Bartending/Alcohol/Spirits

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Spirits are one of the main ingredients in mixed drinks, along with other alcoholic beverages, mixers and garnishes. They are prepared by distillation from a fermented substance such as fruit, vegetables, grain, sugar cane, cactus juice, etc. The word spirits generally refers to distilled beverages low in sugars and containing at least 40º proof / 20% ABV (alcohol by volume). (In Germany distilled beverages as low as 15% ABV (30ºproof) are considered spirits.)

1½ ounces of 40% ABV / 80ºproof spirits contains about 1 American Standard Unit of Alcohol (which is 14 grams of alcohol, or about 18 ml/0.6 ozs. by volume). This is much higher than the United Kingdom's unit which is 7.9 g/10 ml. This must be borne in mind when calculating units of alcohol in drink recipes.

Brandy[edit]

  • 40-60% ABV (80-120º proof)

Brandy (short for 'brandywine', from Dutch brandewijn—'burnt wine') is a general term for distilled wine. In addition to wine, this spirit can also be made from grape pomace or fermented fruit juice. Unless specified otherwise, brandy is made from grape wine. It is normally consumed as an after-dinner drink. Brandy made from wine is often colored with caramel coloring to imitate the effect of long aging in wooden casks; pomace and fruit brandies are generally drunk un-aged, and are not usually colored. Cognac is the most highly regarded spirit in this category.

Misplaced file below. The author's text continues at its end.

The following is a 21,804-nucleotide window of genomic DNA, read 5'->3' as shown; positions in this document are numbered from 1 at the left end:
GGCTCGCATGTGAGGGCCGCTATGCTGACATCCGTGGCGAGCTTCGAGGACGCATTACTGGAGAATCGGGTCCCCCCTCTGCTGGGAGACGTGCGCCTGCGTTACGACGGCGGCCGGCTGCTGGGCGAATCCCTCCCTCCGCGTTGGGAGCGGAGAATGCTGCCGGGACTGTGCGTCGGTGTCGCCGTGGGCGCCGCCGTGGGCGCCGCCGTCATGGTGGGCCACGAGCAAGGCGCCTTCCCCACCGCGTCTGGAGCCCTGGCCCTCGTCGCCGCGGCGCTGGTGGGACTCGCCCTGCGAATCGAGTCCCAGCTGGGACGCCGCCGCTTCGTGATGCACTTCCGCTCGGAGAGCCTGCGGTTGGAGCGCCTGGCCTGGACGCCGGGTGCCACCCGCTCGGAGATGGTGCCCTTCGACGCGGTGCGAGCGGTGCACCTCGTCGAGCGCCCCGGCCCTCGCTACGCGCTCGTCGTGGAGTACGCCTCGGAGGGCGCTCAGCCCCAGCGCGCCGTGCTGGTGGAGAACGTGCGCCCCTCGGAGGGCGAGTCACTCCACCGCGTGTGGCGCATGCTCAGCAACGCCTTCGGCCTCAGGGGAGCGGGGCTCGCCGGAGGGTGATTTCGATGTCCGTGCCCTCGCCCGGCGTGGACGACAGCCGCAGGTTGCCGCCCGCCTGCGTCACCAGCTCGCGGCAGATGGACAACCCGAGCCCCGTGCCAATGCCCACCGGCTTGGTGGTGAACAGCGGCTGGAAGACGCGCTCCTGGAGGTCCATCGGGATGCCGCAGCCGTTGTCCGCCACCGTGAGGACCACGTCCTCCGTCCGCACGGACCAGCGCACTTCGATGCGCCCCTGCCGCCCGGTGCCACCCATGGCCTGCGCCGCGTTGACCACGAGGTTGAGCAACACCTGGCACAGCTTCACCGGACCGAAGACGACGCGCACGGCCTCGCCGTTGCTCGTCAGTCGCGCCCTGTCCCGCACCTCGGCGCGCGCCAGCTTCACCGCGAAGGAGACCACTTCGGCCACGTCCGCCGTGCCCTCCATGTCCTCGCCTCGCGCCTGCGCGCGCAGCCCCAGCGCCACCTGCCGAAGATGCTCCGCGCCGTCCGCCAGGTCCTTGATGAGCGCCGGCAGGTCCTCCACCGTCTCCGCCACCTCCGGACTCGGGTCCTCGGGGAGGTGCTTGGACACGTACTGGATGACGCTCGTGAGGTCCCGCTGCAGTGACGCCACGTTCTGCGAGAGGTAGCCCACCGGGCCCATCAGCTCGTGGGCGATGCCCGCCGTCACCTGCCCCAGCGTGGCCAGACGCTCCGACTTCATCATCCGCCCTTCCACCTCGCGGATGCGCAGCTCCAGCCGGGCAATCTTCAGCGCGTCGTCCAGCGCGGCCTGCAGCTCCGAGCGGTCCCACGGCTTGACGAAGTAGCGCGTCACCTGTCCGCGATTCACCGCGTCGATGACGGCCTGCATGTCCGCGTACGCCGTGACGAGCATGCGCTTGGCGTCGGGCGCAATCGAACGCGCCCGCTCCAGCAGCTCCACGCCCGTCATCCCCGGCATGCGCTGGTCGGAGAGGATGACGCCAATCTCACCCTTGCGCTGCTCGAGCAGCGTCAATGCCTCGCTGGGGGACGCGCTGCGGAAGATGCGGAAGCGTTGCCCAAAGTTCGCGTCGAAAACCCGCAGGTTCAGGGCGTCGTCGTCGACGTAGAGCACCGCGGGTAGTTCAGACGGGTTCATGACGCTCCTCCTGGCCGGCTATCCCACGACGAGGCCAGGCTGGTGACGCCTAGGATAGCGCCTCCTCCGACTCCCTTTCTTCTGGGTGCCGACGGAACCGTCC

Cachaça[edit]

With Cachaça you make the famous long drink Caipirinha. Cachaça is made by the distillation of fermented squeezed sugar cane, and is a very common drink in Brazil. It is also called Pinga or Aguardente. People drink it mostly pure, straight up, room temperature, no ice, nothing on it, on a very small glass like tequila type glass, or vodka type glass. In Brazil it is an inexpensive drink, but not in Europe, since it has to be imported. There are some old brands that can cost quite a lot. It can be found in many supermarkets all around Europe. A simple drink can be made with Cachaça, honey and lemon, serve in the same small glass, no ice, room temperature. Cachaça can be used also as an ingredient in many long drinks, called Batidas (shaken) with fruits, sweet condensed milk, and a lot of ice. The most famous long drink is Caipirinha, very refreshing, and very strong: one whole lime cut in 8 equal parts (don´t peel), two soup spoons of sugar, squeeze both inside a glass with a thick stick, smash the lime with the sugar until all the juice is mixed with sugar, (serve with the cutted lime wedges on stick bagasse in the glass)(use a long glass type, or short fat glass), add a lot of Cachaça usually 60-70ml, and a lot of ice, mix, drink, and forget.

Gin[edit]

  • 37.5% ABV (75º proof)

Gin is a spirit, or strong alcoholic beverage. It is made from the distillation of an agricultural source and juniper berries, which provide its distinctive flavor. The taste of ordinary gin is very dry, and as such it is frequently mixed with other beverages. It should not be confused with sloe gin, a sweet liqueur traditionally made from sloes (the fruit of the blackthorn) infused in gin.